Like Water Over Rock

Original located at http://www.pbase.com/kekpix/image/58276518

It seems that more often than not, stories in popular media from novels to motion pictures spring fully formed from the heads of their creators. Like Athena emerging from the cranium of Zeus, except she’s a goddess and a lot of these stories are more likely to ride the short bus than a blazing chariot. The idea get into the writer’s head, they put it down on paper and immediately rush to get it published or made into a movie – and that, right there, is the problem.

It takes nine months to form a new human being. Good food takes upwards of half an hour to prepare properly. Carving a statue out of wood, painting a miniature for a game – see where I’m going with this? These things take time.

Natural diamonds are the result of hundreds if not thousands of years of pressure on something that doesn’t look anything like a diamond. A story properly developed is a bit like that, in that odd things stick out that prevent the overall product being smooth. You need to work it over and over again, smooth out the rough patches like water moving over a rock. The more time spent refining the ideas and plot points of the story, the smoother the overall result will be.

4 Comments

  1. Huz-freaking-zah.

    One of the most irritating things about writing is getting comments from friends and family along the lines of “I don’t know why you don’t just send something off”. It got to the point that, aside from a select few, I don’t discuss my ideas with other people because they don’t understand that there is a process involved with turning an idea into something that will rock your eye sockets. Those few people I talk to about this sort of thing actually help shape my work just by discussing it, and to them I am eternally grateful. For me, these people are hard to come by. My main source of feedback lives four thousand miles away, and paying an outrageous phone bill to hear him ask questions I never would have considered is an investment well made.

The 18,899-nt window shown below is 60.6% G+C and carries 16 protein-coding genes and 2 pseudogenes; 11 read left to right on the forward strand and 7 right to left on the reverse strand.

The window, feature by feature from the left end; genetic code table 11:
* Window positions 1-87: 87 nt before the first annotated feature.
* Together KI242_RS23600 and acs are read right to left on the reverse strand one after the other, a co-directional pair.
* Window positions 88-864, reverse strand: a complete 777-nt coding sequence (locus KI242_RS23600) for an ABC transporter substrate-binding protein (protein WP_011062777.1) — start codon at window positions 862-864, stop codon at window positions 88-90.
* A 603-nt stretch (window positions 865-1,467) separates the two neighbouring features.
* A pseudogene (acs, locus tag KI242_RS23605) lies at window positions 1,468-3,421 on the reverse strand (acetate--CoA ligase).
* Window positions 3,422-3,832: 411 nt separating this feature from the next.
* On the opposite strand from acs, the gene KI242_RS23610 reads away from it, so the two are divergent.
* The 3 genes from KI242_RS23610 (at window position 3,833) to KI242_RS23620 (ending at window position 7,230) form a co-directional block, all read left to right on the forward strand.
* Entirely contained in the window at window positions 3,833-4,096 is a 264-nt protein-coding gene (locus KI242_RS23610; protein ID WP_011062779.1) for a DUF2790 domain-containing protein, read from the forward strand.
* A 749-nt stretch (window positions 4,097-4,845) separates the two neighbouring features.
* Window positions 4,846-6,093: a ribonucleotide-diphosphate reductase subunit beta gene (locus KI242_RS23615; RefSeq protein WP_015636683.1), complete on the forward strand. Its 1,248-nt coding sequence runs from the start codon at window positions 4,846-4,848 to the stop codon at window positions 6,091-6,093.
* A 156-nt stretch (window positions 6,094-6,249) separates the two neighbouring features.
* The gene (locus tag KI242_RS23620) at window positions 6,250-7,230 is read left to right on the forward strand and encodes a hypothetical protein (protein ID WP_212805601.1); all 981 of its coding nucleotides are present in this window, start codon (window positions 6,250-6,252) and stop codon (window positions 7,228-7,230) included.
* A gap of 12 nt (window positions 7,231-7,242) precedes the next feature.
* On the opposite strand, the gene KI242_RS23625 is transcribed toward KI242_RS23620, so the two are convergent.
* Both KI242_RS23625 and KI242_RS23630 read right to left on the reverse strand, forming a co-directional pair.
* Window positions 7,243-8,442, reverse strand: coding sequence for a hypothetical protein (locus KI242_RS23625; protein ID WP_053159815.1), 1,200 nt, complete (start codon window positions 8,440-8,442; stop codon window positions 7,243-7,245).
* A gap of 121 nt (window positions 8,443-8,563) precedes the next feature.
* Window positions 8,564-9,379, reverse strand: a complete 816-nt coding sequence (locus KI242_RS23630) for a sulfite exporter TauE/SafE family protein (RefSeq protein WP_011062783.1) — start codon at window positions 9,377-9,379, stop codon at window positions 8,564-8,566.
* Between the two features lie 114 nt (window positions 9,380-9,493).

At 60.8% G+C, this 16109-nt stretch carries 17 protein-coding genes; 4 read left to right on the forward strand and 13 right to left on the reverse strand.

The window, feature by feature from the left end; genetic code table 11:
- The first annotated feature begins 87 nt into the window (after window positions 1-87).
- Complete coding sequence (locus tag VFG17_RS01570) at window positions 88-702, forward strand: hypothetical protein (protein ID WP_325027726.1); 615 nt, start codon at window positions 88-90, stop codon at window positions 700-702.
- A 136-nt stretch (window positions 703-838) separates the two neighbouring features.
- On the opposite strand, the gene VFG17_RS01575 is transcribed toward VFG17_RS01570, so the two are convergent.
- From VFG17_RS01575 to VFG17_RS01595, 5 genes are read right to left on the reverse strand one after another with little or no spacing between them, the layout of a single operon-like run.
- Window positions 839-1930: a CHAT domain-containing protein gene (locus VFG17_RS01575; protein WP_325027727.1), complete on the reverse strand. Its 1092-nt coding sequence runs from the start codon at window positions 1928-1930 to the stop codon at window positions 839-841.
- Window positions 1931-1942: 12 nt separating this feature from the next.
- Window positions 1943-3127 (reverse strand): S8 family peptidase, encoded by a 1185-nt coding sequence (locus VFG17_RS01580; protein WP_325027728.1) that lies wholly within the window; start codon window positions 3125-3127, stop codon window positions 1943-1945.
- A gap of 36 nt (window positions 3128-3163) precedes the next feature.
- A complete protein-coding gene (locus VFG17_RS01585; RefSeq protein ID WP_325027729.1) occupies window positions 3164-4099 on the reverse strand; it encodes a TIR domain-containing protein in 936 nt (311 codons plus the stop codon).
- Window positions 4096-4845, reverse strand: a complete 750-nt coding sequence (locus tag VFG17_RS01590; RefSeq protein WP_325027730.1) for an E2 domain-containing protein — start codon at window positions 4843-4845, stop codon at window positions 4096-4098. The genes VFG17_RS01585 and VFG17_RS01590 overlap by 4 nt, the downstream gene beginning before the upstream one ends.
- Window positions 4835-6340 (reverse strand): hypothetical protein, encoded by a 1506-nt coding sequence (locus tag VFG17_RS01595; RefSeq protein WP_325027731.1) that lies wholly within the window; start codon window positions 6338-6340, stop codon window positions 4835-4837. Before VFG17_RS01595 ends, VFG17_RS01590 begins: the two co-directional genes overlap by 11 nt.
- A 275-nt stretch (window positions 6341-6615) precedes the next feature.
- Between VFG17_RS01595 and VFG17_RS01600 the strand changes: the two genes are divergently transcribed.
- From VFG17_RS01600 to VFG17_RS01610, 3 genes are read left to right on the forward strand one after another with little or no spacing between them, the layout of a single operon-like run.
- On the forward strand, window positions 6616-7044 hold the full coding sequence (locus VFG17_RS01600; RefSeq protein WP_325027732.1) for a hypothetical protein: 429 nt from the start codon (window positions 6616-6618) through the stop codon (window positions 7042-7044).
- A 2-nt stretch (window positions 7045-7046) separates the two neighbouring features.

Every writer has their own process of making that work happen. It may not start out as obfuscated as solid rock, but eventually you form and shape, chipping away bit and pieces until you have a statue of an absurd metaphor (see what I did there?).

    Do you mind if I use this post to glaze onto stationary when I send letters to people? Maybe it would sink in.

  2. I think that’s an excellent idea. Go for it.

    I’m glad you have a resource you can use to shape your work. I was kind of operating without one for a while, and then I met my wife.

  3. Love this site…how can that be possible when I don’t even know you.

  4. The site is an extension of myself – by knowing it, in a way, you get to know me.

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